Across the pond
A Brit's opinion of American journalism:
When it comes to working in American newsrooms, British journalists have found distinct cultural differences. Annette Witheridge arrived in New York as a News of the World reporter and noticed that her use of shorthand was considered a "novelty", as the skill isn't included on most journalism courses in the US. She also says that reporters don't clean up quotes as they would in the UK; and sub-editors "don't really exist".
"They're called copy editors and seem to concentrate on headlines, which explains how confused, badly written stories constantly appear in the US papers," she says.
Fact checking is routine in US news offices — and after New York Times reporter Jayson Blair was discovered to have concocted countrywide stories from his Brooklyn apartment, it's no surprise to discover that this is even more rigorous.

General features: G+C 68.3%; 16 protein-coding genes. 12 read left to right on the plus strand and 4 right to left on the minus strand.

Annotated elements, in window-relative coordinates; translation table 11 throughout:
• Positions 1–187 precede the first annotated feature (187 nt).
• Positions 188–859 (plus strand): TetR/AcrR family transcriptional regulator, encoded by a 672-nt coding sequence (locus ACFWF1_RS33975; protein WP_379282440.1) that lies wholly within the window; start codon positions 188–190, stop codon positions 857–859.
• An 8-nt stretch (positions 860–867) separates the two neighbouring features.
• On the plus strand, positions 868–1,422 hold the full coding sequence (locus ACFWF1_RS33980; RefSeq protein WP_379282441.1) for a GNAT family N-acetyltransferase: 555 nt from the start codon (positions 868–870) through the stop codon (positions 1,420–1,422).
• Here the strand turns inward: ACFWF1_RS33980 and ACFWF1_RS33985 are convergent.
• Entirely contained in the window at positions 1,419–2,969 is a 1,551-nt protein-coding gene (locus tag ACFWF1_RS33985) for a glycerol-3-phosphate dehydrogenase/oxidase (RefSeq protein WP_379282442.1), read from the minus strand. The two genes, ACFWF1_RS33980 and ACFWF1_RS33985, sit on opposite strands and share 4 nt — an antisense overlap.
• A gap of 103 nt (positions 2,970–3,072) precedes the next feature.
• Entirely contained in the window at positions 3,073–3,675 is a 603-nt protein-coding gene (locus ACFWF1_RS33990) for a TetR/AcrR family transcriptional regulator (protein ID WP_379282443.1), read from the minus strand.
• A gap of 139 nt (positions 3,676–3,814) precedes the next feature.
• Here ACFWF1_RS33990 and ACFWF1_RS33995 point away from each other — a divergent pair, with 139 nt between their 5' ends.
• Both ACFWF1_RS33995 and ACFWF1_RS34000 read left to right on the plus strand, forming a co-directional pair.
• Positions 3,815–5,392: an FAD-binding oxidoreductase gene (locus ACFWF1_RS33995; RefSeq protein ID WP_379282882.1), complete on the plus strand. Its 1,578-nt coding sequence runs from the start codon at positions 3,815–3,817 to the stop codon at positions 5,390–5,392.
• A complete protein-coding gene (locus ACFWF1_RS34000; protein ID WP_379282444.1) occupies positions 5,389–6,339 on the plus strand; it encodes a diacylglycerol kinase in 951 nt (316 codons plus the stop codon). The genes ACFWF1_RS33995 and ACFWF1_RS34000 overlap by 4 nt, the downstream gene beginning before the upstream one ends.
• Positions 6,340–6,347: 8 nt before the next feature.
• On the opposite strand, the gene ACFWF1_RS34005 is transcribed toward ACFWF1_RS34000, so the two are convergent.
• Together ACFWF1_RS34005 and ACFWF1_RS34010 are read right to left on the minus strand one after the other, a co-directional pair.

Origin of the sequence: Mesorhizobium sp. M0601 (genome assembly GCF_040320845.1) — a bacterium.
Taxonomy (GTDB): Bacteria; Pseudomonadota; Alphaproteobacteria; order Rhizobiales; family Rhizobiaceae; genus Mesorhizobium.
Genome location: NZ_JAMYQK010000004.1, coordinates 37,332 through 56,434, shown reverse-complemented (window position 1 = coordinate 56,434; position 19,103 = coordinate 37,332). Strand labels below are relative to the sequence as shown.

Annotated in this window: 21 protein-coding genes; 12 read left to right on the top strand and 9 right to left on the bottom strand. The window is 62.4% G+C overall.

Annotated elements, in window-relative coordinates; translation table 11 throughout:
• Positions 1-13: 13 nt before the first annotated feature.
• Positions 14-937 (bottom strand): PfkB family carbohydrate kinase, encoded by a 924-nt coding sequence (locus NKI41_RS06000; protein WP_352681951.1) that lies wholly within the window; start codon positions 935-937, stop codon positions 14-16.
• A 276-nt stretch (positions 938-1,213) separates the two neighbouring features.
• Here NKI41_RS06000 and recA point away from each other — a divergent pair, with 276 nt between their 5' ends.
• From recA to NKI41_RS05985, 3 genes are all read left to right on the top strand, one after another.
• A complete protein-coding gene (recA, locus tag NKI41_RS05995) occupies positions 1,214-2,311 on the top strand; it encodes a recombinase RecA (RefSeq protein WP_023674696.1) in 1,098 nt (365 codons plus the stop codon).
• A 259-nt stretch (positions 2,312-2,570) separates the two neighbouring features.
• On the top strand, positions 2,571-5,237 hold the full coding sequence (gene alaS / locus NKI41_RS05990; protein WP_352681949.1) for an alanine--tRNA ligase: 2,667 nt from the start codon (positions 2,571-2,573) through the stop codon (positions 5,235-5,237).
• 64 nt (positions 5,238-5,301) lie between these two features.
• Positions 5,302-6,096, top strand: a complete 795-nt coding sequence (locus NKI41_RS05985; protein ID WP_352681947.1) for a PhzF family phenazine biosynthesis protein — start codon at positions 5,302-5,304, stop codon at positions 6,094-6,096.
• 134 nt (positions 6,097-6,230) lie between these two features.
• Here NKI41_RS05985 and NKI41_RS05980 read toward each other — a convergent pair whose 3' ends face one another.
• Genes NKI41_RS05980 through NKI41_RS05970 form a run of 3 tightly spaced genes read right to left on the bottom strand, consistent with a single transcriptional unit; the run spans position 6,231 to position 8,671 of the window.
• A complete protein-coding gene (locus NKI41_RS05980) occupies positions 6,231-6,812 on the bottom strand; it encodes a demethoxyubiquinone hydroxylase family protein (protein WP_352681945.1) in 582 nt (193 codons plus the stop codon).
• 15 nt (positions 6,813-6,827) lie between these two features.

Tanith Carey, who started as US editor for the Daily Mirror, says it's the biggest adjustment she had to make when entering the American workplace.
"The amount of checking and re-checking of stories that goes on to make sure every single fact is 100 per cent accurate is something they take that very, very seriously on US publications," she says. In magazines it's not unusual for reporters to file full transcripts with complete sourcing, which story editors then write up and research departments check.
I just love that quote: "They're called copy editors and seem to concentrate on headlines, which explains how confused, badly written stories constantly appear in the US papers." It belongs on a mug. Or a plaque. Or my forehead. (But, please, not on a job review.)